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- At Panuara, the Orange EverGraze Proof Site, it was demonstrated that the landscape could be mapped based on indicators of production capacity so that precision management decisions such as fencing location and fertiliser application could be made, resulting in efficient use of inputs and management of environmental risks.
- Soil water holding capacity was strongly influenced by production zone. The High Production Zone (HPZ) was able to store an extra 30% more soil water in the root zone than the Low Production Zone (LPZ), and this meant that it took longer to deplete, giving a longer period of pasture growth and consequently higher production. The greater water holding capacity in the HPZ was due to deeper top soil and less gravel.
- Pasture composition was strongly influenced by position in the landscape. Higher quality species such as Microlaena (Microlaena stipoides) and sub clover (Trifolium subterranean) were more prevalent on the lower slopes or HPZ, while the upper slopes or LPZ were dominated by wallaby grass (Rytidosperma spp., formally called Austrodanthonia spp.) and had a much lower production potential.
- Traditional application of superphosphate evenly spread across the whole paddock meant that before the experiment began, all production zones were treated equally. A soil survey showed the legacy of this approach, particularly phosphorus levels increased from the HPZ to the LPZ, indicating previously applied fertiliser had not been utilised in the LPZ due to lower water holding capacity and subsequent low pasture production.
- Pasture production was strongly influenced by production zone. Annual pasture production was 9.9, 6.1 and 4.6 tonnes dry matter per hectare (DM/ha) for the HPZ, Medium Production Zones (MPZ) and LPZ respectively.
- The proportion of native grasses increased across all grazing treatments from 27% to 70% in response to rest and late spring rains in the year prior to the experiment. There was no further increase of total native grass composition throughout the experiment. However, the basal cover of Microlaena significantly increased (4% to 8%) following a wet summer in 2010.
- There were few significant differences in the composition change of native perennial grass species between grazing systems (1-Paddock vs 4-Paddock vs 20-Paddock). Any differences were generally short-term or seasonal.
- Ground cover on average was higher in the 20-Paddock than the 1-Paddock and 4-Paddock systems, although the overall difference was small. The difference between systems was greatest in summer and autumn when there was a feed deficit (feed demand was greater than pasture growth). Flexible stocking rates prevented ground cover from degrading below the 80% target in any system.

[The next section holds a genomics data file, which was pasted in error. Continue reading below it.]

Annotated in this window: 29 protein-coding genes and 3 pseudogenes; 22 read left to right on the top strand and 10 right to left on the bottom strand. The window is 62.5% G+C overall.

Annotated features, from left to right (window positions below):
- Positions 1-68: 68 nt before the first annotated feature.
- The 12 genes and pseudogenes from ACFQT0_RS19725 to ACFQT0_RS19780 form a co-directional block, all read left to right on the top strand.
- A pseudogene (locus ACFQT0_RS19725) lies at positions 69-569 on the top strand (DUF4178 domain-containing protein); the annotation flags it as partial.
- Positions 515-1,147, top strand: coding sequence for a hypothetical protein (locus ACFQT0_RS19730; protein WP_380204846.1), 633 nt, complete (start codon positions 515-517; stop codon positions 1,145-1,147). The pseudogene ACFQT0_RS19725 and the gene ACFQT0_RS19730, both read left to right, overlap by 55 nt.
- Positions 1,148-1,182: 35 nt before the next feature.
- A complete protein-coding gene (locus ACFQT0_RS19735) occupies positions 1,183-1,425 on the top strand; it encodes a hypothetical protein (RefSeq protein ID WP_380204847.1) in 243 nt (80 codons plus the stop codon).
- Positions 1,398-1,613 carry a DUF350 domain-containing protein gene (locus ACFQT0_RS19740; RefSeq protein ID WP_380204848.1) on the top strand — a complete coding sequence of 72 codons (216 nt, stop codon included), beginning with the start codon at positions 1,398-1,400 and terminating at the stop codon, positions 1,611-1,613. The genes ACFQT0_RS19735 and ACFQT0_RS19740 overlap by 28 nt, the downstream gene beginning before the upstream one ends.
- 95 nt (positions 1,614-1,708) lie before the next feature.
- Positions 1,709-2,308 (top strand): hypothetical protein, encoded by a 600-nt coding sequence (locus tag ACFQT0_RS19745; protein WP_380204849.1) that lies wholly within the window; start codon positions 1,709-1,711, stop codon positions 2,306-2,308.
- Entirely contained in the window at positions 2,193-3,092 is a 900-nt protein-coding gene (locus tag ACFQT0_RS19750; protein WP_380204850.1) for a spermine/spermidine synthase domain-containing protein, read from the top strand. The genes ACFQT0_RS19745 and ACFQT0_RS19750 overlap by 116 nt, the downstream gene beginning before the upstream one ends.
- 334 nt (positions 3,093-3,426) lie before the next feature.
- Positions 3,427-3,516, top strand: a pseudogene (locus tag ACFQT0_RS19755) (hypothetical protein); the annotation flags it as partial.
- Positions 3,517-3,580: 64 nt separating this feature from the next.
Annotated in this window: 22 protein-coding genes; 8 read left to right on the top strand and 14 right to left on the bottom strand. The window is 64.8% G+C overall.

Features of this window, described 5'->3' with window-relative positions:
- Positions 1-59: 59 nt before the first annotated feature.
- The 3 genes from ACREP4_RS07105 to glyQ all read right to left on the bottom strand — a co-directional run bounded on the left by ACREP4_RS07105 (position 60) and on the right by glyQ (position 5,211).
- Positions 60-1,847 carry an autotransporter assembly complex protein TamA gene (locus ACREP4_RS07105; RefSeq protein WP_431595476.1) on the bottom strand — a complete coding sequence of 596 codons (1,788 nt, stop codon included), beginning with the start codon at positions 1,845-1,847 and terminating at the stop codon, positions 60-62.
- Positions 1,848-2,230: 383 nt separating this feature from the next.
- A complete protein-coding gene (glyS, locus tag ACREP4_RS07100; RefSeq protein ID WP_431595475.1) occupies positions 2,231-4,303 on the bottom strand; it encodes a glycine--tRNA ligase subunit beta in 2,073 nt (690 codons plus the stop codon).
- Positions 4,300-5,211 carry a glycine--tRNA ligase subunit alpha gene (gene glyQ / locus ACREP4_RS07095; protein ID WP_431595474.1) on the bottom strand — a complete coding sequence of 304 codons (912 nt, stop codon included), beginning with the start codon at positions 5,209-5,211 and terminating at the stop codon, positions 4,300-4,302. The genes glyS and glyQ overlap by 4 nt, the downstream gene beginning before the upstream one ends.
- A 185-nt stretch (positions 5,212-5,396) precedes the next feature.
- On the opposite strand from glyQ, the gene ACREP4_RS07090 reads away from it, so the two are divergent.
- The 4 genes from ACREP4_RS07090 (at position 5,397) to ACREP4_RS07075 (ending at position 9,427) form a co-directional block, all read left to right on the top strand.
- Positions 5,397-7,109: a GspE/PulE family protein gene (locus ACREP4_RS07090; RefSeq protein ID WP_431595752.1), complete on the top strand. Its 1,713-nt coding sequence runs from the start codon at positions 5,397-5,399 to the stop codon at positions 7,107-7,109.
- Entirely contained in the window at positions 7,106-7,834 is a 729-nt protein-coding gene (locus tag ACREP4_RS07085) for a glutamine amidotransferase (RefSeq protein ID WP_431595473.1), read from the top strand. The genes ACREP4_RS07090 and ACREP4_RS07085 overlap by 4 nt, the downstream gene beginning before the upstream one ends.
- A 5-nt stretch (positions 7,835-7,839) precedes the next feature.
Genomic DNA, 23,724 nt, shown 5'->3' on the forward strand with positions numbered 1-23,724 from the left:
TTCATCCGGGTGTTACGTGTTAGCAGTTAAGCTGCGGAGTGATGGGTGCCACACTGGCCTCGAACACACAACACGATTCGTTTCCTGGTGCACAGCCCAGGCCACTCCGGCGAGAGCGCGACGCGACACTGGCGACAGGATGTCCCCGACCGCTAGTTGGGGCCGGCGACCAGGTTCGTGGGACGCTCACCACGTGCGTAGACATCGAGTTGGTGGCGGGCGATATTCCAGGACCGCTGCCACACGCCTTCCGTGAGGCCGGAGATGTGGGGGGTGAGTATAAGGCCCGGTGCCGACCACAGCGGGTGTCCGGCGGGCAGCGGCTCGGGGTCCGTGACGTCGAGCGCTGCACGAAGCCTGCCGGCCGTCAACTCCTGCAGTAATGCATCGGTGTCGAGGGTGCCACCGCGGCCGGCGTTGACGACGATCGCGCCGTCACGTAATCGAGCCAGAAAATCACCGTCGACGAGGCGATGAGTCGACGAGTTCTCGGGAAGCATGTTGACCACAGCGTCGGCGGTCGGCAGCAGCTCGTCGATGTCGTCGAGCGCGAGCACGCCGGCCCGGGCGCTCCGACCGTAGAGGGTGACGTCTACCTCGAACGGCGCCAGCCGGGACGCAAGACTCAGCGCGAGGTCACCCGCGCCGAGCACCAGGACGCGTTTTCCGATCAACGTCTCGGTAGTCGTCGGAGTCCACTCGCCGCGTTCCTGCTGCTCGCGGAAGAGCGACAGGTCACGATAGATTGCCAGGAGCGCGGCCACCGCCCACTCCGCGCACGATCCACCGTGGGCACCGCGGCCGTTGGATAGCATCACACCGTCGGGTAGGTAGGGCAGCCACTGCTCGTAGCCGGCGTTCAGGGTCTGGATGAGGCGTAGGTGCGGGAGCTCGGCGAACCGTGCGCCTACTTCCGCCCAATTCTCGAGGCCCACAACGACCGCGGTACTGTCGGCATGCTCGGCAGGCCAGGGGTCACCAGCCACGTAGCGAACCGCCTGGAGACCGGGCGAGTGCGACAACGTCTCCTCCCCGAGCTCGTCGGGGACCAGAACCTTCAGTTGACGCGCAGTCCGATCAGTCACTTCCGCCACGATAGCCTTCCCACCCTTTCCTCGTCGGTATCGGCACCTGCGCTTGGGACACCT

- There was greater herbage mass of annual ryegrass (Lolium rigidum) in the 20-Paddock than the 1-Paddock each spring. Less annual ryegrass in the 1-Paddock was probably due to the increased selective grazing in this system.
- Although compositional differences between treatments was not evident in the three years of this study, the systems needed to be run over a longer period of time to determine whether there are cumulative effects of management on nutrient cycling, and to allow a greater range of seasonal conditions for plants to respond to management.
- Average green feed on offer (FOO) in the 20-Paddock rotation was often higher than the lower intensity 4-Paddock rotation and 1-Paddock set stocked system.
- On average, stocking rate increased with grazing intensity in response to higher FOO between 2009 and 2011 (average 1-Paddock = 6.0 DSE/ha, 4-Paddock = 6.5 DSE/ha, 20-Paddock = 7.8 DSE/ha).
- Dietary quality, measured by organic matter digestibility (OMD), was higher for ewes grazing the 1-Paddock compared to 4-Paddock and 20-Paddock systems. This resulted in higher average weaning weight of lambs in the 1-Paddock system (33.3 kg) compared to the 4-Paddock (31.1 kg) and 20-Paddock (29.8 kg) systems.
- Higher ewe condition score was found in the 1-Paddock than the 4-Paddock and 20-Paddock systems. The condition score was substantially higher from spring 2009, but differences were still evident when stocking rates were the same in 2008. On average all systems had a higher condition score than the Lifetimewool targets.
- The lower animal production in the 20-Paddock system was due to limitations feed quality rather than pasture availability.
- There were little difference in wool traits between grazing systems, although by 2012 the 20-Paddock had a finer fibre diameter than the 1-Paddock and 4-Paddock systems.